Tag Archives: Endangered Places of Coastal Georgia

Ballard Jones House, Midway

This was the home of Ballard Jones, Sr., who owned the gas station across from Midway Church. It has been abandoned for many years.

Thanks to Della Martin Horne for the identification.



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Filed under -LIBERTY COUNTY, Midway GA

Dorchester Depot, Liberty County

I assumed this was a schoolhouse, as it’s located on Old Seabrook School Road, but apparently, it was the old Dorchester Depot.

Historic Seabrook Village writes: This…is the Dorchester Train Depot that once stood at the railroad tracks in Midway. It was first moved to Martin Road in Midway where it was a laundromat and daycare center. It was later acquired by the Seabrook Village Foundation and moved to Old Seabrook School Road in Seabrook. It was stabilized but not restored. After being awarded grant money through the ISTEA program, the foundation was arbitrarily cut out of the grant by the Liberty County Development Authority in September 2001.



Vernacular House, Jones

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Filed under -MCINTOSH COUNTY, Jones GA

Gable Front House, Cox


Filed under -MCINTOSH COUNTY, Cox GA

Gable Front House, Eulonia

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Filed under -MCINTOSH COUNTY, Eulonia GA

Old Post Office, Valona

This small vernacular structure once served as Valona’s post office. It’s located on the waterfront. Beth Walters-Parker writes: My great-grandmother, Lewis Burrows Graham was the postmistress at Valona and worked in that post office six days a week up until the week before she died at age 96.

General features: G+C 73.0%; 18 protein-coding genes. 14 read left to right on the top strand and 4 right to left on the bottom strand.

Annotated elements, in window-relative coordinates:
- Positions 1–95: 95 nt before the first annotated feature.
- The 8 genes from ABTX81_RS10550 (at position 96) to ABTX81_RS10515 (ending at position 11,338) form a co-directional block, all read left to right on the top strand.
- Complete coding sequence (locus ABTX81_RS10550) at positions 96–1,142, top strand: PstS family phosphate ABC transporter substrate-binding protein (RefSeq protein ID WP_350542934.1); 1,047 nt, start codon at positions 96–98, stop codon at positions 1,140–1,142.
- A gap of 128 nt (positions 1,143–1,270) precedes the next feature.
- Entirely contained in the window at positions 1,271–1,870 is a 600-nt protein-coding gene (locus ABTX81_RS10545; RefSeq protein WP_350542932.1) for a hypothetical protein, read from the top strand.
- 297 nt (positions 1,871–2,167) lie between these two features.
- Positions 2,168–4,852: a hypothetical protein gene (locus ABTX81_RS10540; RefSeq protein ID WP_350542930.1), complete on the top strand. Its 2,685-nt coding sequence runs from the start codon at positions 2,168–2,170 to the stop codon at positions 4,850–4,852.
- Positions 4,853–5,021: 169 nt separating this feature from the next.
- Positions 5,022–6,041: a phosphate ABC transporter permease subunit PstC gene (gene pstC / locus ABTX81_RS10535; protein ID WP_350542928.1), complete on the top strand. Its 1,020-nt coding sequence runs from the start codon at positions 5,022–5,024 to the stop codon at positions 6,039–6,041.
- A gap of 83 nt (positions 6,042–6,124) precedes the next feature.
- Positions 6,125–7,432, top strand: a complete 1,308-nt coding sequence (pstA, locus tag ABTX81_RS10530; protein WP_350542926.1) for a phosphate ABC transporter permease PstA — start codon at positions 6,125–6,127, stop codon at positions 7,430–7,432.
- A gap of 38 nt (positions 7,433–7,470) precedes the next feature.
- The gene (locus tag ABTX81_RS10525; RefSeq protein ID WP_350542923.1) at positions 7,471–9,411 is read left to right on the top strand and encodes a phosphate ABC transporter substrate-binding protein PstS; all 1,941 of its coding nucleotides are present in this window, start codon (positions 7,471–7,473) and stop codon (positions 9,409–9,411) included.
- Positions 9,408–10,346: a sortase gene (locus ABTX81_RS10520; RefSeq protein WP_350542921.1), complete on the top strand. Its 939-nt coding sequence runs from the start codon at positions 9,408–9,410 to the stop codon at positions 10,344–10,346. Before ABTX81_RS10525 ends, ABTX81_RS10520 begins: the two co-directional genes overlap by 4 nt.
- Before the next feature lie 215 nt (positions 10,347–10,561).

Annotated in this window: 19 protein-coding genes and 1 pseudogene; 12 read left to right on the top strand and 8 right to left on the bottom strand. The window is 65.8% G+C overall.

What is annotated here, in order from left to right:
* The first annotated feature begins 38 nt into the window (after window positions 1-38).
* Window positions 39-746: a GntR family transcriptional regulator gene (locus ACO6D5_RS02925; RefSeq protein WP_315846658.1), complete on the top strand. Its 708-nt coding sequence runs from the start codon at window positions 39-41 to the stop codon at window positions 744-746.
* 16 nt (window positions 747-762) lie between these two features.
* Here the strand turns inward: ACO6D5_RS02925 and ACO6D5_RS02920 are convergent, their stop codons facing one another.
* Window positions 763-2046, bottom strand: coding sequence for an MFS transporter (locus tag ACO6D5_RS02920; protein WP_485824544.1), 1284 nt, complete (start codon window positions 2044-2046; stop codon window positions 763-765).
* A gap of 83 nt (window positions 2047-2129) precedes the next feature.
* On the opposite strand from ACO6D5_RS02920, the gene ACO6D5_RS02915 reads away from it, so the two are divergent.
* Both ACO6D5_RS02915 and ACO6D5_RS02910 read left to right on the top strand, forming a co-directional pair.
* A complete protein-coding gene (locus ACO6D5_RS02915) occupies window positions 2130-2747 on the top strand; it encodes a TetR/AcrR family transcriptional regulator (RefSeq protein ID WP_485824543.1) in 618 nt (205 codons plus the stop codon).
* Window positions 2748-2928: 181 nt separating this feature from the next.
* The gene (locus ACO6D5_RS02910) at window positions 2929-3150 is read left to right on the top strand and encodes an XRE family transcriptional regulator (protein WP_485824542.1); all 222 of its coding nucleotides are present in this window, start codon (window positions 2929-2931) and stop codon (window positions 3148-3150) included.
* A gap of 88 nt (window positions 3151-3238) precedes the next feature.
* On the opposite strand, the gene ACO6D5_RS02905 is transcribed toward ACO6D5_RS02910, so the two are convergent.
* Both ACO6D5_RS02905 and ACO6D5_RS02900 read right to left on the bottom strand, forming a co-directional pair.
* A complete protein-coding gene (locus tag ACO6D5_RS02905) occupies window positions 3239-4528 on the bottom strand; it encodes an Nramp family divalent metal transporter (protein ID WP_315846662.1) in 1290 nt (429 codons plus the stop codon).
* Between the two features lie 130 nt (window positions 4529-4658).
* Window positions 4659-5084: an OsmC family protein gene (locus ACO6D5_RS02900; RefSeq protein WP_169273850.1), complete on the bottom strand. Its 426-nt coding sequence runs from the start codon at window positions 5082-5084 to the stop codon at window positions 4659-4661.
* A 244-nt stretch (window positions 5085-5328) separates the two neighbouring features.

Filed under -MCINTOSH COUNTY, Valona GA

Slave Cabin, McIntosh County

I was recently contacted by some friends in McIntosh County about the opportunity to photograph a slave cabin on their property. Of course, this immediately piqued my interest and when I learned it was of wooden construction, I was even more intrigued. Most slave dwellings on the coast are of tabby construction and nearly all are documented, so to have the opportunity to see an undocumented wooden example was extraordinary. The owners have shared its history, which I will update soon. The property is not publicly accessible.

The structure has been preserved by a couple families for at least 150 years and likely housed black domestics well into the late-19th/early-20th centuries. It’s presently in vulnerable condition, but the owners have expressed an interest in having it properly restored to historical specifications.

Since stories of slave cabins are nearly as abundant as those relating “Sherman’s troops slept in Granddaddy’s barn” and “George Washington slept here”, it’s important to “read” the structure to validate its age and history. There were myriad variations as to style in slave dwellings, so that alone can’t be used to confirm such a structure’s use. Most were very simple single- or double-pen cabins. Some were saddlebags, with a chimney in the middle, while others had the chimney located on one side (as in this example). Nails are a good way to make general assumptions as to age, and this one features Type B cut nails, which were in common use between the 1810s and 1900. The lack of glass windows is also a good indicator, though not definitive.